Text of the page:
Virtual Boy Turns 20
This week marks the 20th anniversary of the Virtual Boy launch. Largely regarded as an embarrassing negative mark on Nintendo’s otherwise sterling history, I think I may be one of the very few people who have fond memories of the machine. When the Virtual Boy came out, I would bring it up to my peers and all they would express was disinterest because of the black and red color palette. But I felt differently. I had already developed my lifelong interests in computers and science fiction, and “virtual reality” combined these topics with video games, which obviously I’m incredibly passionate about. Consequently, I viewed the Virtual Boy with steadfast and naive optimism, despite the naysayers.
Of course, the system launched at an absurd price ($199.99), and I was a grade schooler, so there was no way I was going to be able to afford one. Perhaps I mercifully dodged a bullet, since the system lasted for such a short while and had such a small library of games that it would have been a waste of $200. Like most people, I got my hands on the Virtual Boy after its discontinuation. I forget the exact price I bought mine at, but I know it was going for ~$40 at the time. When I saw that price tag in the store, my heart jumped in disbelief and I blew all the money I had saved up to acquire the console. I don’t regret the purchase at all, since I had a great time with it for a decent while.
A mere 14 games were released in the United States for the system with a few more being Japan exclusive. All I’ve ever played for the machine are Mario’s Tennis (the pack-in) and Galactic Pinball, both I recall being a lot of fun. To be honest it doesn’t seem like a lack of quality games was the Virtual Boy’s problem. I’ve heard good things about many of the other games in the library, like Mario Clash and Teleroboxer. The Wario Land title for the system, imaginatively called Virtual Boy Wario Land, is generally considered to be the best game in the platform’s library. And I’ve even heard testimony from more than a few people who consider it to be the best in the Wario Land series. That’s high praise considering how amazing the rest of the Wario Land games are.
While the name “Virtual Boy” obviously draws a connection to Game Boy and implies a portable system, it’s only portable to a limited extent, since the headset requires a hard surface for the stand. You can’t really play in the bed or on an airplane. Instead, the real draw of the Virtual Boy was meant to be the stereoscopic 3D images it was able to produce. The technology is actually quite interesting. There aren’t actual screens inside the Virtual Boy per se. Rather, for each eye there is a vertical line of LED pixels whose reflection is rastered across the player’s view to create the image. The rastering is achieved by a series of mechanical oscillating mirrors. Yes, that’s right, the display is created by moving parts! But while it’s a cool technology, it also had one severe drawback. Many people believe that the red on black graphics were responsible for the notorious headaches that the system could induce, but actually it’s more likely that these headaches were predominately the result of the way the image was created by the rastering effect.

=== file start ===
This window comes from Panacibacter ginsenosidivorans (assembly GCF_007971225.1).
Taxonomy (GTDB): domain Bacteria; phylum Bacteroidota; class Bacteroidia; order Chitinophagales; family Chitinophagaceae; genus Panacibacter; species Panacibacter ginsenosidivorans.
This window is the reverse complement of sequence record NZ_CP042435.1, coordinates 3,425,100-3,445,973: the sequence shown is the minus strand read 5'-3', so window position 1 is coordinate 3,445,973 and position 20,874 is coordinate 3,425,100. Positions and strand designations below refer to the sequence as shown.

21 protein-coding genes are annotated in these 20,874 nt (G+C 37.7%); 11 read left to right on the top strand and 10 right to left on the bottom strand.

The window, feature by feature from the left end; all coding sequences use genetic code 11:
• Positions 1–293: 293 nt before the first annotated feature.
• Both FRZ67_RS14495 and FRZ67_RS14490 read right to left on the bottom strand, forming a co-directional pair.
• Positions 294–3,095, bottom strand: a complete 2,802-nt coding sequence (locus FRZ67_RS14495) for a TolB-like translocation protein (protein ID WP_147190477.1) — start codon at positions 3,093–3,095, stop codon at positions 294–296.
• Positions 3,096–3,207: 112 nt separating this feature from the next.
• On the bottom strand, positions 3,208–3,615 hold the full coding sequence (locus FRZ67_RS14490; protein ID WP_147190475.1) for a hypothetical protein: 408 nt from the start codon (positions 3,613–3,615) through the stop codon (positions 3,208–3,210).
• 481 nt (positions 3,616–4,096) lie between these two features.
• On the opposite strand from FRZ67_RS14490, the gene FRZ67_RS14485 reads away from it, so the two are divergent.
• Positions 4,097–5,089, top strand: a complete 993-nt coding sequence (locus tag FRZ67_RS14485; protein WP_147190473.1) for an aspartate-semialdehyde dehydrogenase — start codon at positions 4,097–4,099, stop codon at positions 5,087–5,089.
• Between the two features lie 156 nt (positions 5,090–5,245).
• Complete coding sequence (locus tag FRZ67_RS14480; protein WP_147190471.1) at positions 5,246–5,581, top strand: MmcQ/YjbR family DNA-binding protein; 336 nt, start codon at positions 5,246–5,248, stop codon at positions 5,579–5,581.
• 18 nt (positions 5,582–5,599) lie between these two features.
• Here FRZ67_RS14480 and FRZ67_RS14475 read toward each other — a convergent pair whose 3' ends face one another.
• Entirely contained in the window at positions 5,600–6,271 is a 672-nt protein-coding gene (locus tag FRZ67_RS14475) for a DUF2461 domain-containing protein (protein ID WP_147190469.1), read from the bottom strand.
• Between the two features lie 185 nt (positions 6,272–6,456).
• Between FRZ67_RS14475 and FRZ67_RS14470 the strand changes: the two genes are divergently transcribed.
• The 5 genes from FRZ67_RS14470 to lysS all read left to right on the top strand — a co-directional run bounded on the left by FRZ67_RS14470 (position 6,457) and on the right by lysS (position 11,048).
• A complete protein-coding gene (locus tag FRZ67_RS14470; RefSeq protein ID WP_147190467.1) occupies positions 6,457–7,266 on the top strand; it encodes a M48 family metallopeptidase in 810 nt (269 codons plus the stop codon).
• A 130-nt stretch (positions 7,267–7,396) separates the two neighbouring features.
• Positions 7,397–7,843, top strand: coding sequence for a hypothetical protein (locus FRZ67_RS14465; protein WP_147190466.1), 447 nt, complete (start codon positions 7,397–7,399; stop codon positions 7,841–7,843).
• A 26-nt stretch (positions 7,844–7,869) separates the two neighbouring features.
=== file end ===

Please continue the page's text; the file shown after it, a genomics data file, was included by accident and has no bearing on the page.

There’s just something about the Virtual Boy that I’ve always found cool. I think the engineer side of me always finds it fascinating to see inventive uses of limited and less advanced technology, which is also the reason I’ve always liked Game Boy. That’s something I really miss in today’s world. When I carry around a computer in my pocket that has a faster processor and is continuously connected to the internet at a higher speed than my PC had at the turn of the century, it’s become a lot harder to be wowed by new technology. But beyond admiration of the underlying hardware, I find it also appeals deeply to my attraction to the offbeat, and with its distinctive red and black graphics and 3D head mounted display, Virtual Boy is undeniably a peculiar part of gaming history. And the Virtual Boy packaging and promotional art makes it feel digital and alien in a way that conjures up a 90s nostalgia blast of what we all thought the cyber-future would be like at that time.
Unfortunately, I have no idea where my Virtual Boy is. I think it got tossed out during a move. When I heard about the machine’s birthday, I briefly entertained the idea of snagging a new one off eBay. But I feel it may be best to leave my Virtual Boy experience to my fond recollections. I have no idea how I would react to the device today. I fear it would be like how I feel about the Game Boy Color. I don’t think I ever had a problem with that handheld “back in the day,” but now, I find I have a low tolerance for the dimness of the screen and mostly play my GB games on my 101-model SP. I think I would probably have a similar response to the VB, where the harsh reality of the machine would collide with memories of my naive youthful experience which hadn’t yet been spoiled by the mobile technology of 2015.
But as there were a handful of worthwhile games for the machine, I would like to see Nintendo do a Virtual Boy Virtual Console for 3DS. To be honest, there were good games for the machine, but they were more hindered by the hardware than enhanced by it. Most of them would have been just as good, if not better, on the Game Boy or Super Nintendo. Considering they’re doing arguably odder things with Virtual Console (such as DS and GBA on the Wii U of all things), I’m surprised they haven’t already done it. Probably they just don’t think there’s any interest. Or maybe they want the machine to be utterly forgotten as it was a huge embarrassment for them. (It still stands as Nintendo’s only flat-out flop in the console market.) Regardless, I do think a lot of gamers would be thrilled to get a second chance at the Virtual Boy’s library, especially Wario Land.